Calculating holiday entitlement for part-year and irregular hours workers

Issues raised by Harpur v Bazel look set to run and run with the government now issuing a consultation into the matter, with responses requested by 9 March 2023. 

As you may remember, Harpur v Bazel concerned the method by which employers should be calculating holiday pay for part year workers (for example, term-time only workers). As a reminder, the Supreme Court suggested that a calculation of weekly pay for a part-year worker is that which is laid down by s.224 Employment Rights Act 1996, where the weekly pay amount is calculated by taking the previous 12 weeks of earnings (ignoring any at zero).

As the consultation paper states in the introduction, as a result of this judgment, a disparity in entitlement to holiday as now arisen in relation to part-year and part-time workers, whereby “part-year workers are now entitled to a larger holiday entitlement than part-time workers who work the same total number of hours across the year”.

The Government is keen to address this disparity to ensure that holiday pay and entitlement received by workers is proportionate to the time they spend working and has launched a consultation into the matter, and would like to reach employers and individuals, in particular  employers and workers, business representative groups, unions and those representing the interests of groups in the labour market.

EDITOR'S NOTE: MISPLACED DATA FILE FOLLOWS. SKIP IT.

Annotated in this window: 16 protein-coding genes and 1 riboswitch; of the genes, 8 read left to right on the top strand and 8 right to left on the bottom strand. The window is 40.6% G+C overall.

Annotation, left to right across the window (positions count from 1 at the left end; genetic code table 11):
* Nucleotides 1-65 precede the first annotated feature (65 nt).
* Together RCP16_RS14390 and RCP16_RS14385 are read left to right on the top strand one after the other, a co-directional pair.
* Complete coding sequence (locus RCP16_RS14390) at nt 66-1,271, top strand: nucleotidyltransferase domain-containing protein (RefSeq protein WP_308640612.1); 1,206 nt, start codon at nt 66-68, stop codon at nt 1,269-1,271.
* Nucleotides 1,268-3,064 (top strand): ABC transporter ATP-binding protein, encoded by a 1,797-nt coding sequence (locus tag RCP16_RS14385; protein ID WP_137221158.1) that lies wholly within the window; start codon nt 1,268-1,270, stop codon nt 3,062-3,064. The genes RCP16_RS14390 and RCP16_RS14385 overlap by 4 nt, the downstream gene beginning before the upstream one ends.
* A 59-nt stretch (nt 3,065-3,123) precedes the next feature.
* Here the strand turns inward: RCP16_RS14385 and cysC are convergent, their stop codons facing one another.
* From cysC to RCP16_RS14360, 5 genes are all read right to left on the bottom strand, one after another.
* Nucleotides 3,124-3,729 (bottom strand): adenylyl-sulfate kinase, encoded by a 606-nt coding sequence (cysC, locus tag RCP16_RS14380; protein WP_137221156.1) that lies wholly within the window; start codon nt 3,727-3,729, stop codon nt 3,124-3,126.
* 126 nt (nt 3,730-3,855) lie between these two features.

The consultation presents two options for defining a holiday entitlement reference period - a rolling reference period, or, the government’s preference of a fixed reference period to calculate holiday entitlement (bringing it inline with how the regulations currently work for those with fixed hours), as well as how the first 12 months of any individual’s employment might be calculated. The consultation then considers methods to calculate a day off, and then whether a flat rate for agency workers should be utilised.

We should note that the outcome of another case considering how holiday pay is calculated is still awaited to be handed down by the Supreme Court who heard Chief Constable of the Police Service of Northern Ireland v Agnew in December 2022. In particular, the court is considering whether gaps in underpayment will have any effect on whether back claims can be made for underpaid holiday pay as well as whether there has been discrimination against the respondents under the European Convention on Human Rights.

Posted on 01/30/2023 by Ortolan

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